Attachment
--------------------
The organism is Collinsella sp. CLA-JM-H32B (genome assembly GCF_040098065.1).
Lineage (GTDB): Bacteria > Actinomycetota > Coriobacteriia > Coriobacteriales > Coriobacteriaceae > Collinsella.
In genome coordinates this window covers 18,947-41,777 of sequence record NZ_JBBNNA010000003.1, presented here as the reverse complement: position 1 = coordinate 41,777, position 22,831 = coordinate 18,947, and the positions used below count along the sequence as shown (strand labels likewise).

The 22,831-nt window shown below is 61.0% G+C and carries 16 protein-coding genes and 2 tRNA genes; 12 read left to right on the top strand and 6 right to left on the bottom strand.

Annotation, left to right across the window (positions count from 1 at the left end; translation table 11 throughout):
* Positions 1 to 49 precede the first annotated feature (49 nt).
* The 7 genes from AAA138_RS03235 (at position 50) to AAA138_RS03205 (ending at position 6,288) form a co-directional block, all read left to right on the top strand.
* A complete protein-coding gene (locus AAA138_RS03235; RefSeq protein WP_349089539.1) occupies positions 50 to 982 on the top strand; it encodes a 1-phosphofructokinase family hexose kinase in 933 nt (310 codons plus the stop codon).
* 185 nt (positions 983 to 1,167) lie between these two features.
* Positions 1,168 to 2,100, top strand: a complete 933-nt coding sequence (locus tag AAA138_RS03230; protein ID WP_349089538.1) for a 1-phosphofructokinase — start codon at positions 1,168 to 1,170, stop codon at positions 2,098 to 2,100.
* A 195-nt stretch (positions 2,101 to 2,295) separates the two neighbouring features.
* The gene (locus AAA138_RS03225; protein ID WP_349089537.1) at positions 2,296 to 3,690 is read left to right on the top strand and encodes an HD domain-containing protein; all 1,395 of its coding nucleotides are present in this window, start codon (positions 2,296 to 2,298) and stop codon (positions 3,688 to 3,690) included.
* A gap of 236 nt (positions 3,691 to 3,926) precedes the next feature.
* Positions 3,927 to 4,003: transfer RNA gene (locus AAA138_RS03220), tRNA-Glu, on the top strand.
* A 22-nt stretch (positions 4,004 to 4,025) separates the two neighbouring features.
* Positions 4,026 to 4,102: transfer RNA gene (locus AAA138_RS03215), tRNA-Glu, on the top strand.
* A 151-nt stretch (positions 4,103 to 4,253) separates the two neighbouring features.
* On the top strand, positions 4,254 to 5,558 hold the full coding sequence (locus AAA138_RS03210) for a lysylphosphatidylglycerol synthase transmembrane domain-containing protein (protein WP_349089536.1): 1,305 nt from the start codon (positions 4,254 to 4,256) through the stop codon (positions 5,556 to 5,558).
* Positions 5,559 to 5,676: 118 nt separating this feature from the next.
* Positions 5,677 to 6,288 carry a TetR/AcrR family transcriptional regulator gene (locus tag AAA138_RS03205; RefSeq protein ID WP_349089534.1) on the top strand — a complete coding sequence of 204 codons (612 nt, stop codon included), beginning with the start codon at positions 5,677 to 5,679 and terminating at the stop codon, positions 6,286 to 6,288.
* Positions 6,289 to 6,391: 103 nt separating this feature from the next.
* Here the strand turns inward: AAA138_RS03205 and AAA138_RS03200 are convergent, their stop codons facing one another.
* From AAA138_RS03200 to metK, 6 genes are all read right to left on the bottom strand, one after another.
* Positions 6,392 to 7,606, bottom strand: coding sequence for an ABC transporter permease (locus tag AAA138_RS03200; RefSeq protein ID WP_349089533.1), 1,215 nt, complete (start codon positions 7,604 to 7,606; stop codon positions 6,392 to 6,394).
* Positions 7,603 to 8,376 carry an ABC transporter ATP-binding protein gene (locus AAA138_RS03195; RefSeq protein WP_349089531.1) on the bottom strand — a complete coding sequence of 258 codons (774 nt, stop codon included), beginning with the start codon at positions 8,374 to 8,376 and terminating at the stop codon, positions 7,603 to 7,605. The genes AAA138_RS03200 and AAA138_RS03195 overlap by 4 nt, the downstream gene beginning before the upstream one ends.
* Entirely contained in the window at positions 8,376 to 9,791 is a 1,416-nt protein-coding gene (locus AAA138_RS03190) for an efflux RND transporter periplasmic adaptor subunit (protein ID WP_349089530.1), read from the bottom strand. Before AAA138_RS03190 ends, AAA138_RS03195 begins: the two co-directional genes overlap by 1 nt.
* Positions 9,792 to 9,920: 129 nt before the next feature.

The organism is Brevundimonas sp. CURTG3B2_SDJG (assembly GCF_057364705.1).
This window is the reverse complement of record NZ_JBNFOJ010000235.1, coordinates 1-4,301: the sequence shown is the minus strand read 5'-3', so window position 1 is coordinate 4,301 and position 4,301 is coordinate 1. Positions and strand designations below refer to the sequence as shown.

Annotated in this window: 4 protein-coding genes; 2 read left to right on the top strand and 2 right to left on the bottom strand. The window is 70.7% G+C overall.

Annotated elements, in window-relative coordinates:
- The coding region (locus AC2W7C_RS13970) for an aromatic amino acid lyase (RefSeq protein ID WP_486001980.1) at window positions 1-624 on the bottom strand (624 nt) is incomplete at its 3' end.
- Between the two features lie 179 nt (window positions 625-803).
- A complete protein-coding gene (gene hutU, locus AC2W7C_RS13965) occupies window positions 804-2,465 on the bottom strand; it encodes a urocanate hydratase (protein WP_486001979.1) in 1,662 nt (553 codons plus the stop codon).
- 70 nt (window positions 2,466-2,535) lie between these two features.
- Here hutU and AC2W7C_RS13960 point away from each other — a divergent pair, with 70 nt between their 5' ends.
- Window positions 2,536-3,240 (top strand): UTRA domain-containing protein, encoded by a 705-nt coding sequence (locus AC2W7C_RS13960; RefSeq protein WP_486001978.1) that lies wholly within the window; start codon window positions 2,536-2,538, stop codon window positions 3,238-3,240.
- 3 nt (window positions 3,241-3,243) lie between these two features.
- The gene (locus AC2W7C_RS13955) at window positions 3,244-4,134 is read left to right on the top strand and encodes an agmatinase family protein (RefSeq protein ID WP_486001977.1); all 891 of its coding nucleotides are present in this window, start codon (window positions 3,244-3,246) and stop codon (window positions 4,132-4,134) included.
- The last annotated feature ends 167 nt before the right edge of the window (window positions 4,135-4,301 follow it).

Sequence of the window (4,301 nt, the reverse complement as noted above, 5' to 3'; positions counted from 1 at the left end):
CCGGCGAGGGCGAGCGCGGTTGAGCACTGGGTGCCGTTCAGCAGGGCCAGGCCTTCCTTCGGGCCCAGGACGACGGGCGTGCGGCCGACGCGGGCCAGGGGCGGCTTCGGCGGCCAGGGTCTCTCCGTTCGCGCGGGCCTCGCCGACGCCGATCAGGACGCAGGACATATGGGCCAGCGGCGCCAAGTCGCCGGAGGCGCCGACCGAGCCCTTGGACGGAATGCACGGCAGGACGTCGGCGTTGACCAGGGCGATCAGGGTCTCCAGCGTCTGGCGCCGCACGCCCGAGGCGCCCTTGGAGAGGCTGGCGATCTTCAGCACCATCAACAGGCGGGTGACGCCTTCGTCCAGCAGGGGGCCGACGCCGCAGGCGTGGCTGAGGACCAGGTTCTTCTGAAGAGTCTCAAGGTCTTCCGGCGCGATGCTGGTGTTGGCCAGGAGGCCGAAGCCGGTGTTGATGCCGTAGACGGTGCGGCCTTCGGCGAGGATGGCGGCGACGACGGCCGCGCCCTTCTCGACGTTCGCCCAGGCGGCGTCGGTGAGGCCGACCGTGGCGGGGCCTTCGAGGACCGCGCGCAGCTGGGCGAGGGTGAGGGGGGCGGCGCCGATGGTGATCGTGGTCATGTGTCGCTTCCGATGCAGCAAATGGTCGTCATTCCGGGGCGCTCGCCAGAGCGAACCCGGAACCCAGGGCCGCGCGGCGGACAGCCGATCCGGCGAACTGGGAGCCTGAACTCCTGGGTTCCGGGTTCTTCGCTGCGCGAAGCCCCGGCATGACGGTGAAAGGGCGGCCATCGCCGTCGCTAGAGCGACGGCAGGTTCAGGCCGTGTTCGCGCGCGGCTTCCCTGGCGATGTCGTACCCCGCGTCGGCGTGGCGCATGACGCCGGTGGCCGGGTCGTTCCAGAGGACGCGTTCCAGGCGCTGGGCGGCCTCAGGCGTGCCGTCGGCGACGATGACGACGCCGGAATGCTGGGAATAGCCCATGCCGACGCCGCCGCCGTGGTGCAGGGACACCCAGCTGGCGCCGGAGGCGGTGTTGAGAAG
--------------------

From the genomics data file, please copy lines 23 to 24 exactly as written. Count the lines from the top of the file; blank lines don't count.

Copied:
* From AAA138_RS03200 to metK, 6 genes are all read right to left on the bottom strand, one after another.
* Positions 6,392 to 7,606, bottom strand: coding sequence for an ABC transporter permease (locus tag AAA138_RS03200; RefSeq protein ID WP_349089533.1), 1,215 nt, complete (start codon positions 7,604 to 7,606; stop codon positions 6,392 to 6,394).